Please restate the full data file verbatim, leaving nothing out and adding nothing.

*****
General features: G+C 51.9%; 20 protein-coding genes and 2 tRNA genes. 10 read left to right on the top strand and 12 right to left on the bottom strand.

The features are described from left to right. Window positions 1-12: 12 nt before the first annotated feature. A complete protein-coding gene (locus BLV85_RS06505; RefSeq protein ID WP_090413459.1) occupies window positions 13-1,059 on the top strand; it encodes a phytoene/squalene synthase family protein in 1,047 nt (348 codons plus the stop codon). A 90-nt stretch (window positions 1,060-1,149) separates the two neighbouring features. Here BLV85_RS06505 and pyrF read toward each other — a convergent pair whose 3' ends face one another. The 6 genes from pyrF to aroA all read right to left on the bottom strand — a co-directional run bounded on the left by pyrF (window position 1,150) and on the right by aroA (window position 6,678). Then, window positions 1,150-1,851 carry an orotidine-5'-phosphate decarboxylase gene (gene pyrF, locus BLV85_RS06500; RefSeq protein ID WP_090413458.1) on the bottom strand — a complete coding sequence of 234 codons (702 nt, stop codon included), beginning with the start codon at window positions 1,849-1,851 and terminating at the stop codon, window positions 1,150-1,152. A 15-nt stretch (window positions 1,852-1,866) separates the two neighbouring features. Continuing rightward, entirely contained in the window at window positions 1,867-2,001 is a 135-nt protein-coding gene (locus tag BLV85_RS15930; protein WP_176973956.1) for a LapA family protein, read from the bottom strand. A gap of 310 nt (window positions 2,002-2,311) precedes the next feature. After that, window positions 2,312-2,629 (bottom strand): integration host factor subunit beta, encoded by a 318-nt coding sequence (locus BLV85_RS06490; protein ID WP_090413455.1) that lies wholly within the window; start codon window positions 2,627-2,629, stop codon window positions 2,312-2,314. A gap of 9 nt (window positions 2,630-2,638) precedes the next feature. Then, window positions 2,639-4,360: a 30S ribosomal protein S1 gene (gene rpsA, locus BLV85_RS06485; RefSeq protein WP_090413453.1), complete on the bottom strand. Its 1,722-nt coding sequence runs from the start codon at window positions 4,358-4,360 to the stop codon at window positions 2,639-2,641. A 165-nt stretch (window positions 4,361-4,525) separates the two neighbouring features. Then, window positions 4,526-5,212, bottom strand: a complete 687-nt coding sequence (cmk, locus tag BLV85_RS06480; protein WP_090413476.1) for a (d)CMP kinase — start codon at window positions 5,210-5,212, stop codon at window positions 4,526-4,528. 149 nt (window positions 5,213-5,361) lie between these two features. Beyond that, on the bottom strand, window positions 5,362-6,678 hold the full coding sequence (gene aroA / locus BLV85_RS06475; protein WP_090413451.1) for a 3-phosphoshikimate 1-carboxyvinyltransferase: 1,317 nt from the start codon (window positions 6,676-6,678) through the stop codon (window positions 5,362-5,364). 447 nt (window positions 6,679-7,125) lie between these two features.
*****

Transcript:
General features: G+C 51.9%; 20 protein-coding genes and 2 tRNA genes. 10 read left to right on the top strand and 12 right to left on the bottom strand.

The features are described from left to right. Window positions 1-12: 12 nt before the first annotated feature. A complete protein-coding gene (locus BLV85_RS06505; RefSeq protein ID WP_090413459.1) occupies window positions 13-1,059 on the top strand; it encodes a phytoene/squalene synthase family protein in 1,047 nt (348 codons plus the stop codon). A 90-nt stretch (window positions 1,060-1,149) separates the two neighbouring features. Here BLV85_RS06505 and pyrF read toward each other — a convergent pair whose 3' ends face one another. The 6 genes from pyrF to aroA all read right to left on the bottom strand — a co-directional run bounded on the left by pyrF (window position 1,150) and on the right by aroA (window position 6,678). Then, window positions 1,150-1,851 carry an orotidine-5'-phosphate decarboxylase gene (gene pyrF, locus BLV85_RS06500; RefSeq protein ID WP_090413458.1) on the bottom strand — a complete coding sequence of 234 codons (702 nt, stop codon included), beginning with the start codon at window positions 1,849-1,851 and terminating at the stop codon, window positions 1,150-1,152. A 15-nt stretch (window positions 1,852-1,866) separates the two neighbouring features. Continuing rightward, entirely contained in the window at window positions 1,867-2,001 is a 135-nt protein-coding gene (locus tag BLV85_RS15930; protein WP_176973956.1) for a LapA family protein, read from the bottom strand. A gap of 310 nt (window positions 2,002-2,311) precedes the next feature. After that, window positions 2,312-2,629 (bottom strand): integration host factor subunit beta, encoded by a 318-nt coding sequence (locus BLV85_RS06490; protein ID WP_090413455.1) that lies wholly within the window; start codon window positions 2,627-2,629, stop codon window positions 2,312-2,314. A gap of 9 nt (window positions 2,630-2,638) precedes the next feature. Then, window positions 2,639-4,360: a 30S ribosomal protein S1 gene (gene rpsA, locus BLV85_RS06485; RefSeq protein WP_090413453.1), complete on the bottom strand. Its 1,722-nt coding sequence runs from the start codon at window positions 4,358-4,360 to the stop codon at window positions 2,639-2,641. A 165-nt stretch (window positions 4,361-4,525) separates the two neighbouring features. Then, window positions 4,526-5,212, bottom strand: a complete 687-nt coding sequence (cmk, locus tag BLV85_RS06480; protein WP_090413476.1) for a (d)CMP kinase — start codon at window positions 5,210-5,212, stop codon at window positions 4,526-4,528. 149 nt (window positions 5,213-5,361) lie between these two features. Beyond that, on the bottom strand, window positions 5,362-6,678 hold the full coding sequence (gene aroA / locus BLV85_RS06475; protein WP_090413451.1) for a 3-phosphoshikimate 1-carboxyvinyltransferase: 1,317 nt from the start codon (window positions 6,676-6,678) through the stop codon (window positions 5,362-5,364). 447 nt (window positions 6,679-7,125) lie between these two features.